Program
AVG FTE
Revenue
Avg. Rev per FTE
Budget
Avg. Budget per FTE
Ratio Budget to Revenue
% 0f Total Revenue
% 0f Total Budget
% over or under in relation to total revenue
College of Education
287
$6,042,467
$21,054
$3,165,206
$11,029
0.5238
20.52%
19.26%
-1.27%
College of Optometry
362
$11,434,118
$31,586
$6,697,054
$18,500
0.5857
38.84%
40.74%
1.91%
Occupational Therapy
65
$1,408,827
$21,674
$696,521
$10,716
0.4943
4.79%
4.24%
-0.55%
Physician Assistants
83
$2,219,468
$26,741
$1,226,141
$14,773
0.5524
7.54%
7.46%
-0.08%
Physical Therapy
120
$2,657,512
$22,146
$1,294,413
$10,787
0.4870
9.03%
7.88%
-1.15%
Professional Psychology
275
$5,677,692
$20,646
$3,357,262
$12,208
0.5913
19.29%
20.43%
1.14%
$29,440,084
$16,436,597
Note: COE includes $325,000 of revenue from traditional undergraduate students

In fulfilling its mission to “transform education through communities of learners” the College of Education actively reaches out to its surrounding communities. Through the Lane County Pathways to Teaching Program developed in November 2005, the Eugene campus has partnered with local school districts, colleges, and universities to establish a program whereby bilingual/bicultural candidates receive financial help to become a teacher. Currently, $10,000 a year is allocated to this program.

One of our primary goals is to be known as the university where diverse candidates can successfully become teachers. As a result, the COE faculty and alumni established the Touch the Future program in 2001 to foster the development of highly qualified teachers of color. The program introduces middle and high school students of color to university life and to the profession of teaching by bringing them to campus one day a year. Over the years students from the Lane, Multnomah, Marion, and Washington county public schools have attended Touch the Future events at both the Forest Grove and Eugene campuses. We are actively raising endowments for scholarships to be able to help these students attend Pacific University.

Faculty members are actively involved in state-wide in-service workshops on diversity and cross-cultural communication, computer-based study strategies, teaching reading in the content area, and approaches for working with the moderate/severe population in special education. Many Pacific University faculty members model strong community service through participation on state advisory committees and local school boards of education, as well as serving as consultants in support of faculty development and academic programs including diversity, curriculum, special needs, and technology. All COE programs encompass a strong field-based component that encourages active school and classroom involvement by university supervisors, often resulting in consulting, volunteer work, and support activities. In addition, many COE faculty members are active in their local school districts, serving in such roles as webmaster for the PTA, volunteer SMART reader, and fund raising in order to hire additional teachers. Two COE faculty members started a New Teacher Academy in 2005 to support COE graduates hired in the Washington County school districts. Further, the COE has financially supported one faculty member to be involved as a scholar in the Prime Time Reading program designed for literacy among Hispanic adults.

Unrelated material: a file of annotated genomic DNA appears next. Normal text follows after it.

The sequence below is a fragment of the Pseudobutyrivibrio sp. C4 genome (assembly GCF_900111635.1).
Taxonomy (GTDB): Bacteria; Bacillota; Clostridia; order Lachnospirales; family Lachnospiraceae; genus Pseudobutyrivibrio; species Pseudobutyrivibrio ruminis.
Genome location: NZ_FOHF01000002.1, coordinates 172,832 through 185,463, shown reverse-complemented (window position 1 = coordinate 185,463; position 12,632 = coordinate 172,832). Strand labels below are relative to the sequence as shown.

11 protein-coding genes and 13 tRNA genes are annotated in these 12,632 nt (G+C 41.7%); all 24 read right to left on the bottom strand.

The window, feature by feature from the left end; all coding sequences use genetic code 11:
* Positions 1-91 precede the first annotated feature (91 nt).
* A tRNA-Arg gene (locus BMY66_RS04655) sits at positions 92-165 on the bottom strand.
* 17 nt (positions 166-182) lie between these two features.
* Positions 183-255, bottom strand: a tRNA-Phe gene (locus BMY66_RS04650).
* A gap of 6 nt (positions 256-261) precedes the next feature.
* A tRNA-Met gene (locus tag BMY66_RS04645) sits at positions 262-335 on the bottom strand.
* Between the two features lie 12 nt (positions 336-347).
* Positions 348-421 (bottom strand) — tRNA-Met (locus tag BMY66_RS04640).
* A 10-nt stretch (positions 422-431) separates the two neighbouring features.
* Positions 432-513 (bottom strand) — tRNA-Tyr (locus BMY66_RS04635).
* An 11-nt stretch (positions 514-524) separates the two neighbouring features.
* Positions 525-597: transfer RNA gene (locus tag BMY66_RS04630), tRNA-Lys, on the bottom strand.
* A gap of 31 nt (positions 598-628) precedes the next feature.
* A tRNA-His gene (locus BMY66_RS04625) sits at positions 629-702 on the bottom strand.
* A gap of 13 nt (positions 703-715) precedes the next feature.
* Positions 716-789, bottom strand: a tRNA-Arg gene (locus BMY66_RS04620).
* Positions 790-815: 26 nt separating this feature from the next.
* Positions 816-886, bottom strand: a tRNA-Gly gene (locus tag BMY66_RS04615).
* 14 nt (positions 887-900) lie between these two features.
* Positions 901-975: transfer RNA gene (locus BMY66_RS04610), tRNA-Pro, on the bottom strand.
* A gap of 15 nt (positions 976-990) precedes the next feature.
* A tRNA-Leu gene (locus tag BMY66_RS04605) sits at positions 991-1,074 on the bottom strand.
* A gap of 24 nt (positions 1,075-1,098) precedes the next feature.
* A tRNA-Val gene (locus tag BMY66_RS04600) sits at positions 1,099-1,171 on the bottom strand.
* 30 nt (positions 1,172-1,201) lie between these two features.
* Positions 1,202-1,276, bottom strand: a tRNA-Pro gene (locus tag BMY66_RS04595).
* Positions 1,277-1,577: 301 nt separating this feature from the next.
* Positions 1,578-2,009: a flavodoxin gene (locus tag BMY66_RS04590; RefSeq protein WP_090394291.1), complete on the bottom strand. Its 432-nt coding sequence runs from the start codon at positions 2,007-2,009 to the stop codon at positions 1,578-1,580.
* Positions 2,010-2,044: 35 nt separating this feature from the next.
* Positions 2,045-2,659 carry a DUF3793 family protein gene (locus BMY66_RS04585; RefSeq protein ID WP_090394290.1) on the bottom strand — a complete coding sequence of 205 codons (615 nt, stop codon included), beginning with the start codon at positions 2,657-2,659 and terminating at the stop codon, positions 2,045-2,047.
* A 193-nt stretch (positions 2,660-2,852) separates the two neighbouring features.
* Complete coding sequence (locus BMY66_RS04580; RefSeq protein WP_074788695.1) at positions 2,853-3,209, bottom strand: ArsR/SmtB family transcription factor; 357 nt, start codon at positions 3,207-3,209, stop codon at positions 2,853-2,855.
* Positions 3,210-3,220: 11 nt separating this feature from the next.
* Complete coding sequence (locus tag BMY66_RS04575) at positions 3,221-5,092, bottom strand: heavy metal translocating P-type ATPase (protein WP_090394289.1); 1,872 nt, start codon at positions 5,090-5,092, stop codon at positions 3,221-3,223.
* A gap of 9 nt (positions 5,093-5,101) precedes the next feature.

The Forest Grove COE faculty partnered with the local school district in spring 2007 to offer a writing workshop for P-12 students on campus. This was well received by the P-12 students. In putting on this workshop, faculty members in the College of Arts and Sciences got involved in teaching some of the workshops. One of these faculty members is recruiting her writing/literature majors to get involved in future events.

All initial teaching license programs rely on strong partnerships with school districts where we place student teachers. The budget supports this partnership by paying mentor teachers $150-$350 depending upon location and the nature of the practicum. The Assistant Dean on each campus regularly schedules mentor teacher workshops to ensure quality connections between the COE and the districts. Mentor teachers are paid a $50 stipend for attending these workshops. Finally, the COE issues credit vouchers directly to mentor teachers that can be used by the mentors for their own professional development. Mentors earn three or four one-credit vouchers per an extended period of mentoring a student teacher.

The COE Alumni Council hosts Student Teacher/Alumni Receptions (STAR) that provide student teachers with the opportunity to obtain advice from alumni on successful first year teaching techniques and job hunting.